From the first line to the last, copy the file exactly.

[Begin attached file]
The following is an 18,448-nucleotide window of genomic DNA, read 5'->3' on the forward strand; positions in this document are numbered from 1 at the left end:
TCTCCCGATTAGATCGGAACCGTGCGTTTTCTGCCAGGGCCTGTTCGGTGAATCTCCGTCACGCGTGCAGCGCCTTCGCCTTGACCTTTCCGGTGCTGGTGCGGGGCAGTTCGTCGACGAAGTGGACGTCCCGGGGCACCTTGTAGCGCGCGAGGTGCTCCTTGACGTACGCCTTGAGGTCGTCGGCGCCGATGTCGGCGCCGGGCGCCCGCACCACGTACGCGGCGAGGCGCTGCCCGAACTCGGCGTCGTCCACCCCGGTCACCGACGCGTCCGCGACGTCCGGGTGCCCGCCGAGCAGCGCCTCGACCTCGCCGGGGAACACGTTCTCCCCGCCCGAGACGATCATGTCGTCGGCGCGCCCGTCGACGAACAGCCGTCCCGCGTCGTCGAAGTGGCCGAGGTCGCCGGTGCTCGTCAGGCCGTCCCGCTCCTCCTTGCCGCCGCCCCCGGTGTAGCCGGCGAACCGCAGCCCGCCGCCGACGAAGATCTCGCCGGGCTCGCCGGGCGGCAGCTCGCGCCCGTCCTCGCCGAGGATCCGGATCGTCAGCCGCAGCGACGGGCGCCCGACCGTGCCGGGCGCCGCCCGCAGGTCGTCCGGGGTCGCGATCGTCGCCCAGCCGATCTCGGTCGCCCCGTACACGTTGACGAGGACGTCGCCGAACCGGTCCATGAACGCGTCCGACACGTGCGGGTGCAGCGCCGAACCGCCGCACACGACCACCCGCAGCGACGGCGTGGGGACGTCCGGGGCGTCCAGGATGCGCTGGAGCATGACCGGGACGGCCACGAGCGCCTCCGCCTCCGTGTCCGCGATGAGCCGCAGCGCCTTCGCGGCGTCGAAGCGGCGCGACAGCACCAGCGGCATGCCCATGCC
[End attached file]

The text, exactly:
The following is an 18,448-nucleotide window of genomic DNA, read 5'->3' on the forward strand; positions in this document are numbered from 1 at the left end:
TCTCCCGATTAGATCGGAACCGTGCGTTTTCTGCCAGGGCCTGTTCGGTGAATCTCCGTCACGCGTGCAGCGCCTTCGCCTTGACCTTTCCGGTGCTGGTGCGGGGCAGTTCGTCGACGAAGTGGACGTCCCGGGGCACCTTGTAGCGCGCGAGGTGCTCCTTGACGTACGCCTTGAGGTCGTCGGCGCCGATGTCGGCGCCGGGCGCCCGCACCACGTACGCGGCGAGGCGCTGCCCGAACTCGGCGTCGTCCACCCCGGTCACCGACGCGTCCGCGACGTCCGGGTGCCCGCCGAGCAGCGCCTCGACCTCGCCGGGGAACACGTTCTCCCCGCCCGAGACGATCATGTCGTCGGCGCGCCCGTCGACGAACAGCCGTCCCGCGTCGTCGAAGTGGCCGAGGTCGCCGGTGCTCGTCAGGCCGTCCCGCTCCTCCTTGCCGCCGCCCCCGGTGTAGCCGGCGAACCGCAGCCCGCCGCCGACGAAGATCTCGCCGGGCTCGCCGGGCGGCAGCTCGCGCCCGTCCTCGCCGAGGATCCGGATCGTCAGCCGCAGCGACGGGCGCCCGACCGTGCCGGGCGCCGCCCGCAGGTCGTCCGGGGTCGCGATCGTCGCCCAGCCGATCTCGGTCGCCCCGTACACGTTGACGAGGACGTCGCCGAACCGGTCCATGAACGCGTCCGACACGTGCGGGTGCAGCGCCGAACCGCCGCACACGACCACCCGCAGCGACGGCGTGGGGACGTCCGGGGCGTCCAGGATGCGCTGGAGCATGACCGGGACGGCCACGAGCGCCTCCGCCTCCGTGTCCGCGATGAGCCGCAGCGCCTTCGCGGCGTCGAAGCGGCGCGACAGCACCAGCGGCATGCCCATGCC